I’d be lying if I said I stayed up to watch the very end of this, but the Athletics topped the Blue Jays 5-4 in 15 innings last night — or, early this morning, depending on your time zone — for their major-league leading 13th walk-off win of the season. Coco Crisp played the role of hero, delivering a sacrifice fly to score Jemile Weeks, who led off the 15th with a triple.
Dan Straily ended up getting a no-decision in his major league debut. The 23-year-old right-hander allowed just one run on five hits and a walk over six innings while striking out five. While he got away with a few pitches, he looked plenty good, especially with his changeup.
The A’s handed a 4-1 lead to closer Ryan Cook in this one, but he gave up a game-tying three-run homer to Jeff Mathis with two outs in the top of the ninth inning. Yes, that Jeff Mathis. However, Jerry Blevins, the newly-acquired Pat Neshek, Sean Doolittle and Travis Blackley combined for six innings of shutout relief until Crisp’s game-winning sacrifice fly. Blackley, who was moved to the bullpen to make room for Straily, had three shutout frames and notched the win.
This was actually the A’s second 15-inning victory this week, as they defeated the Rays 4-3 on Monday night behind a sacrifice fly from Weeks. According to the Associated Press, the Athletics are the first team to play a pair of 15-inning games in a five-day span since the Dodgers in 2006.
The Yankees’ offense finally woke up, scoring eight runs in Game 3 of the ALCS on Monday night while the pitching kept the Astros’ offense at bay. That came after scoring a total of two runs against Astros pitching in the first two games. For a recap of the Yankees’ scoring in Game 3, click here.
CC Sabathia wasn’t dominant, but he executed pitches when he needed to most, preventing the Astros from capitalizing on their opportunities. Overall, he gave up three hits and four walks while striking out five on 99 pitches. He’s the first pitcher, age 37 or older, to throw six shutout innings in the postseason since Pedro Martinez for the Phillies against the Dodgers in Game 2 of the 2009 NLCS. Monday’s start also marked Sabathia’s first career scoreless outing in the postseason — it was his 22nd postseason appearance.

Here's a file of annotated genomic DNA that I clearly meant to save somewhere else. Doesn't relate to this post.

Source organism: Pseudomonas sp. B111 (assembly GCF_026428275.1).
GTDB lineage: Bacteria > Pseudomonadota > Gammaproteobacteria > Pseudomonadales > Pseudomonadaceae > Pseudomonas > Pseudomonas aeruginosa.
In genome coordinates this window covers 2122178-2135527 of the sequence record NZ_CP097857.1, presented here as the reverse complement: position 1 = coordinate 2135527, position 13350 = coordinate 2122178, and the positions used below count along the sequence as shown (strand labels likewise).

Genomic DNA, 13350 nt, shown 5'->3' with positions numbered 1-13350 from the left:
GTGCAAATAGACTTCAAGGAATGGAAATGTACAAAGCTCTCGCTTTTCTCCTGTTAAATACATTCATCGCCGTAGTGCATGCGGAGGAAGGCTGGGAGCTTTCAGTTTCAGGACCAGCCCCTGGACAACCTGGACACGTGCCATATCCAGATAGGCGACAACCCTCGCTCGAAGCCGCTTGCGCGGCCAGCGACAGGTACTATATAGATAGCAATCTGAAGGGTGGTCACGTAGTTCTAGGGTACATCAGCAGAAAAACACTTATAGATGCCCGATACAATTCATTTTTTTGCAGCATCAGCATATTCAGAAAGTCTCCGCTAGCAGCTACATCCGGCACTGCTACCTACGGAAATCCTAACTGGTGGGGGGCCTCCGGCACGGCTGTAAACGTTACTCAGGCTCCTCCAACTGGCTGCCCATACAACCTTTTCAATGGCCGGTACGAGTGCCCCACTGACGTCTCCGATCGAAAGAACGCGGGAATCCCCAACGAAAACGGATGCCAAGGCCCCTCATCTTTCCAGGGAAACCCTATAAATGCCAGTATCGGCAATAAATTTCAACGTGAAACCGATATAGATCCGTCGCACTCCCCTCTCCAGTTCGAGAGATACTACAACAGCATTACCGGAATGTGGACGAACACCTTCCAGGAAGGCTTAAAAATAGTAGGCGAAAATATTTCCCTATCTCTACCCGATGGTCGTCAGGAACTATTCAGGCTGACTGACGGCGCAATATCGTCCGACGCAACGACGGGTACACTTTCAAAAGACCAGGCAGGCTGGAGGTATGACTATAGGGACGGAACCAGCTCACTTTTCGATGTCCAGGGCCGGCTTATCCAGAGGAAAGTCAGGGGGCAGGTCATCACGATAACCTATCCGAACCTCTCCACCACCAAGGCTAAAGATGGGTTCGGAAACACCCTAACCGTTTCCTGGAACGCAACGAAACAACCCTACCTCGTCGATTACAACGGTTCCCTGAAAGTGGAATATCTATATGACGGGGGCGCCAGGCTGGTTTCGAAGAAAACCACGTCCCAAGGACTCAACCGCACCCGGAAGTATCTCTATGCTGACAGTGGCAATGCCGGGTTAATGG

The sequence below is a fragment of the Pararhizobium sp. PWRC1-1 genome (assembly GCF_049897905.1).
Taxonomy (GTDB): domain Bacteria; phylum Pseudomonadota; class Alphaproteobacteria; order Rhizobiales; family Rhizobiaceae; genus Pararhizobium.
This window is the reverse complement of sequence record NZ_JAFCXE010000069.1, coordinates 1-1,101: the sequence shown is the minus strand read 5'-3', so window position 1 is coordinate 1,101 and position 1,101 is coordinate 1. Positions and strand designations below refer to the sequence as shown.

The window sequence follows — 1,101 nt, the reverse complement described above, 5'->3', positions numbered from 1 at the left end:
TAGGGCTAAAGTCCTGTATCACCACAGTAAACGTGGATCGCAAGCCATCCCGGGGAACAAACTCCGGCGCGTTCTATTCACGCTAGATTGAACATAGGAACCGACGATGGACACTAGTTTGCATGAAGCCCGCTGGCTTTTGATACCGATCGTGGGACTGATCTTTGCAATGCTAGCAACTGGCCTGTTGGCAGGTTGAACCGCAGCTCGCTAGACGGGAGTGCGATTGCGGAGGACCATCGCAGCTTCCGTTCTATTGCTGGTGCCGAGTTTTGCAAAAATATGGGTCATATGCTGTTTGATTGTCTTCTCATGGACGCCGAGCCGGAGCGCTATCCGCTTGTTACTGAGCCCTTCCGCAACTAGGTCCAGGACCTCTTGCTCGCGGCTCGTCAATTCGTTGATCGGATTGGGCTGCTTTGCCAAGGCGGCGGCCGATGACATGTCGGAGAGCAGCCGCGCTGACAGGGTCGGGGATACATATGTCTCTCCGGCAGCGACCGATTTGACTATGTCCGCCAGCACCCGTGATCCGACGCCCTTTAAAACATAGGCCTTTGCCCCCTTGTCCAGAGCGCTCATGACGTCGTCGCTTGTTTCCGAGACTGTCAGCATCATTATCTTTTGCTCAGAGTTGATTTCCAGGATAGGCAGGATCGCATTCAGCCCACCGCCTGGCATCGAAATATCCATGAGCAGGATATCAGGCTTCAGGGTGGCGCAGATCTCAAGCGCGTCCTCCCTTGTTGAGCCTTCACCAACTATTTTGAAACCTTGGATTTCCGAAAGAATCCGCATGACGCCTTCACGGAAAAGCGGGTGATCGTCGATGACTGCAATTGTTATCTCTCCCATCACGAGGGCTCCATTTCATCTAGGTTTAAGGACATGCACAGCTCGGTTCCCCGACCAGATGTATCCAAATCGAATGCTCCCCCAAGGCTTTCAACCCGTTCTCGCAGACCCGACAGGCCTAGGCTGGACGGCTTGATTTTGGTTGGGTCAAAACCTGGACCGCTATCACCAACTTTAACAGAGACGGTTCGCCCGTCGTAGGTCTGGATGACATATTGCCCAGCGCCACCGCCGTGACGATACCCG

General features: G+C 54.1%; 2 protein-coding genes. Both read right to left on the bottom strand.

Astros starter Charlie Morton couldn’t escape the fourth inning, when he allowed a run and loaded the bases before departing. Will Harris allowed all three inherited runners to score on Aaron Judge‘s three-run home run to left field. Morton was ultimately charged with seven runs on six hits, two walks, and a hit batsman with three strikeouts in 3 2/3 innings.
The Yankees’ bullpen held the fort after the sixth. Adam Warren worked a scoreless seventh. Warren returned in the eighth and retired the side in order, despite yielding a pair of well-struck balls to deep center field.
In the ninth, Dellin Betances walked both hitters he faced to start the frame. Unsurprisingly, manager Joe Girardi had a short leash and brought in Tommy Kahnle. Kahnle gave up a single to Cameron Maybin then struck out George Springer, but walked Alex Bregman to force in a run. Kahnle got Jose Altuve to ground into a 4-3 double play to end the game in an 8-1 victory, giving the Yankees their first win of the series.
The ALCS continues on Tuesday at 5 PM ET. The Astros will start Lance McCullers and the Yankees will send Sonny Gray to the hill.